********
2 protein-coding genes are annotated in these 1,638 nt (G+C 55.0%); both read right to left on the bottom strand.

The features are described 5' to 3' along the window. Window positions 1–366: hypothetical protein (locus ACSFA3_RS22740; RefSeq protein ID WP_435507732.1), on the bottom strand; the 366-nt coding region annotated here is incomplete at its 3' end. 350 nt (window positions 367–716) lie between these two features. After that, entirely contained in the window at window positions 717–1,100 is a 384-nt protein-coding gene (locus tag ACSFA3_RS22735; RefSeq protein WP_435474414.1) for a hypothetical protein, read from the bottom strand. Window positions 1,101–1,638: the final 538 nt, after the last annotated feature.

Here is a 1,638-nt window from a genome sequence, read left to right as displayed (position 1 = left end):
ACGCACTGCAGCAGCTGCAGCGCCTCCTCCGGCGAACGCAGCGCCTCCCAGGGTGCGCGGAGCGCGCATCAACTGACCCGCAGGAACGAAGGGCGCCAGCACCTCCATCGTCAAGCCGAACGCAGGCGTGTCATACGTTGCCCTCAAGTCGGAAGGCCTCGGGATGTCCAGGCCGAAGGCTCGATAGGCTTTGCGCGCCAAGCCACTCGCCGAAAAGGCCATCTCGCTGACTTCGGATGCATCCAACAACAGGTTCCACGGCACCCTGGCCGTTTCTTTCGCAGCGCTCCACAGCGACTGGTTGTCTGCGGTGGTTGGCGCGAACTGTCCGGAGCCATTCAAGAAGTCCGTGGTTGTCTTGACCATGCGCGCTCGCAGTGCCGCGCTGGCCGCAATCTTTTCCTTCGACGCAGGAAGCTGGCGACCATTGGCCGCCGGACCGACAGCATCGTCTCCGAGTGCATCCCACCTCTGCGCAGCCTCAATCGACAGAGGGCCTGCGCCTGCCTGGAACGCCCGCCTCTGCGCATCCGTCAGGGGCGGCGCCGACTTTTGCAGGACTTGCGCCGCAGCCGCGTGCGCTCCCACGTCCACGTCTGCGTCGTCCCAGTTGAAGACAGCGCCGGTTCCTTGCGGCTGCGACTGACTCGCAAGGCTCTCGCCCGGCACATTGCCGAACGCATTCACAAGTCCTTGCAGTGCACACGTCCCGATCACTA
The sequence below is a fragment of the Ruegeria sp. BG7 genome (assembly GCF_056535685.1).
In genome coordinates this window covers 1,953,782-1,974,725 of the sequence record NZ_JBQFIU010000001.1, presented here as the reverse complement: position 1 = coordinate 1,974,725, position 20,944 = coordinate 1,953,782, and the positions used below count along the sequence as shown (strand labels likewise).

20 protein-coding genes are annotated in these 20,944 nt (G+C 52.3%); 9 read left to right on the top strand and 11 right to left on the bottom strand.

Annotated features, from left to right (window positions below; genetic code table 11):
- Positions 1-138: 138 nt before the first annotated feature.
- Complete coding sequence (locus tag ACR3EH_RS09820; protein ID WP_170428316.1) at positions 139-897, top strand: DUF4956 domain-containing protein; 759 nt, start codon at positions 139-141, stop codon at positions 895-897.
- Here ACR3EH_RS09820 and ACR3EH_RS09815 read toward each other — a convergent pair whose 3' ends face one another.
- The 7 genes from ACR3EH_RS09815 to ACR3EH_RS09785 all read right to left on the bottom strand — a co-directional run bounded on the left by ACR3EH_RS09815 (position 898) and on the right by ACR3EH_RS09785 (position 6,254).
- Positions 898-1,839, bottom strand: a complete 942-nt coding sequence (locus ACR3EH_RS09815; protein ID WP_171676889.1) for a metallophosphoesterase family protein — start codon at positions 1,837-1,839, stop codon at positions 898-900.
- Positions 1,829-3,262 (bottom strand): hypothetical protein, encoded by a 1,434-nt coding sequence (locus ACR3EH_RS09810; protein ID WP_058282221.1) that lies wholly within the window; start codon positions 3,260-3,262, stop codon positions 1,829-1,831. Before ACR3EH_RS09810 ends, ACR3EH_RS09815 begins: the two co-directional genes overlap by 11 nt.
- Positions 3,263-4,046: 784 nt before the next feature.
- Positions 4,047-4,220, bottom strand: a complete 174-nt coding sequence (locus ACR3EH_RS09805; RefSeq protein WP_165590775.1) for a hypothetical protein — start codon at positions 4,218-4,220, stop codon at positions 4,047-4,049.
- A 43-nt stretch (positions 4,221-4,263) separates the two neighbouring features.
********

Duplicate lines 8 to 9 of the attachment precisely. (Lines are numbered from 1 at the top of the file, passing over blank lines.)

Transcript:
Annotated features, from left to right (window positions below; genetic code table 11):
- Positions 1-138: 138 nt before the first annotated feature.